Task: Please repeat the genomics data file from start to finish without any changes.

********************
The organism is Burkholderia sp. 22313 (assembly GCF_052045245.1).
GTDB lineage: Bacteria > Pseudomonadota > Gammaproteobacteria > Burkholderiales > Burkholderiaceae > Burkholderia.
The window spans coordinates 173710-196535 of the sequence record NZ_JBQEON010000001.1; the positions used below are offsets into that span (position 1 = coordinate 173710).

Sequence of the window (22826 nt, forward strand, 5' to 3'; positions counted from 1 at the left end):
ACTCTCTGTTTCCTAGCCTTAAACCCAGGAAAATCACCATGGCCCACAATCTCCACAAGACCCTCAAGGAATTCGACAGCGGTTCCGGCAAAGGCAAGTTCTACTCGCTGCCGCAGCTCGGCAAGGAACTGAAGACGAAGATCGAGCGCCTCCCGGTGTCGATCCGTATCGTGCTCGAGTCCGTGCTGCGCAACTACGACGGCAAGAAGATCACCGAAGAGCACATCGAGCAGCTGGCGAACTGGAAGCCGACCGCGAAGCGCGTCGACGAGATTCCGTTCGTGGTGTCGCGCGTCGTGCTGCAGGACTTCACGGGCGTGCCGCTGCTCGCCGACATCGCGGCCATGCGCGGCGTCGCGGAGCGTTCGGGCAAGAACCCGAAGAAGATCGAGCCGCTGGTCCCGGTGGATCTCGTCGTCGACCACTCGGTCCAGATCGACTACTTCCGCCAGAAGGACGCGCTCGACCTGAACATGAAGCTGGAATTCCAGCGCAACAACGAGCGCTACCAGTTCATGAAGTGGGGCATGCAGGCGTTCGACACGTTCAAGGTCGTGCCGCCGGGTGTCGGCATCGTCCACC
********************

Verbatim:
The organism is Burkholderia sp. 22313 (assembly GCF_052045245.1).
GTDB lineage: Bacteria > Pseudomonadota > Gammaproteobacteria > Burkholderiales > Burkholderiaceae > Burkholderia.
The window spans coordinates 173710-196535 of the sequence record NZ_JBQEON010000001.1; the positions used below are offsets into that span (position 1 = coordinate 173710).

Sequence of the window (22826 nt, forward strand, 5' to 3'; positions counted from 1 at the left end):
ACTCTCTGTTTCCTAGCCTTAAACCCAGGAAAATCACCATGGCCCACAATCTCCACAAGACCCTCAAGGAATTCGACAGCGGTTCCGGCAAAGGCAAGTTCTACTCGCTGCCGCAGCTCGGCAAGGAACTGAAGACGAAGATCGAGCGCCTCCCGGTGTCGATCCGTATCGTGCTCGAGTCCGTGCTGCGCAACTACGACGGCAAGAAGATCACCGAAGAGCACATCGAGCAGCTGGCGAACTGGAAGCCGACCGCGAAGCGCGTCGACGAGATTCCGTTCGTGGTGTCGCGCGTCGTGCTGCAGGACTTCACGGGCGTGCCGCTGCTCGCCGACATCGCGGCCATGCGCGGCGTCGCGGAGCGTTCGGGCAAGAACCCGAAGAAGATCGAGCCGCTGGTCCCGGTGGATCTCGTCGTCGACCACTCGGTCCAGATCGACTACTTCCGCCAGAAGGACGCGCTCGACCTGAACATGAAGCTGGAATTCCAGCGCAACAACGAGCGCTACCAGTTCATGAAGTGGGGCATGCAGGCGTTCGACACGTTCAAGGTCGTGCCGCCGGGTGTCGGCATCGTCCACC